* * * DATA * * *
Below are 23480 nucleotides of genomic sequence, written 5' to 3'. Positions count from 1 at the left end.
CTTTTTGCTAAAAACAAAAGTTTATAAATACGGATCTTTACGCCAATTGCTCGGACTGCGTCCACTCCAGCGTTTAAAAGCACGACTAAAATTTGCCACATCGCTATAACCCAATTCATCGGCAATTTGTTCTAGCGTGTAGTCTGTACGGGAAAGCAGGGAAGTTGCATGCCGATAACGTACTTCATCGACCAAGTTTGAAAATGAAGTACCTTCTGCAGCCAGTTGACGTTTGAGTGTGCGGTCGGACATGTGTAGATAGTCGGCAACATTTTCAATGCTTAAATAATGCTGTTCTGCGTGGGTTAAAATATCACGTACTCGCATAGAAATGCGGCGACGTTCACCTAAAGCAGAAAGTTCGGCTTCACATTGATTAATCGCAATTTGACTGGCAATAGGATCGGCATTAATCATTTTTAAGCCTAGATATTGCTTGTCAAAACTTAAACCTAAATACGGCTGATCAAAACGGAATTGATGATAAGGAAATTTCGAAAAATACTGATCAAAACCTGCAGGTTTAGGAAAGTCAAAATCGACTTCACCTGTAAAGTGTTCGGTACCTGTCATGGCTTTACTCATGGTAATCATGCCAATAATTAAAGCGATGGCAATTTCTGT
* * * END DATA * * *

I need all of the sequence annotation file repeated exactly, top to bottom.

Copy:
Below are 23480 nucleotides of genomic sequence, written 5' to 3'. Positions count from 1 at the left end.
CTTTTTGCTAAAAACAAAAGTTTATAAATACGGATCTTTACGCCAATTGCTCGGACTGCGTCCACTCCAGCGTTTAAAAGCACGACTAAAATTTGCCACATCGCTATAACCCAATTCATCGGCAATTTGTTCTAGCGTGTAGTCTGTACGGGAAAGCAGGGAAGTTGCATGCCGATAACGTACTTCATCGACCAAGTTTGAAAATGAAGTACCTTCTGCAGCCAGTTGACGTTTGAGTGTGCGGTCGGACATGTGTAGATAGTCGGCAACATTTTCAATGCTTAAATAATGCTGTTCTGCGTGGGTTAAAATATCACGTACTCGCATAGAAATGCGGCGACGTTCACCTAAAGCAGAAAGTTCGGCTTCACATTGATTAATCGCAATTTGACTGGCAATAGGATCGGCATTAATCATTTTTAAGCCTAGATATTGCTTGTCAAAACTTAAACCTAAATACGGCTGATCAAAACGGAATTGATGATAAGGAAATTTCGAAAAATACTGATCAAAACCTGCAGGTTTAGGAAAGTCAAAATCGACTTCACCTGTAAAGTGTTCGGTACCTGTCATGGCTTTACTCATGGTAATCATGCCAATAATTAAAGCGATGGCAATTTCTGT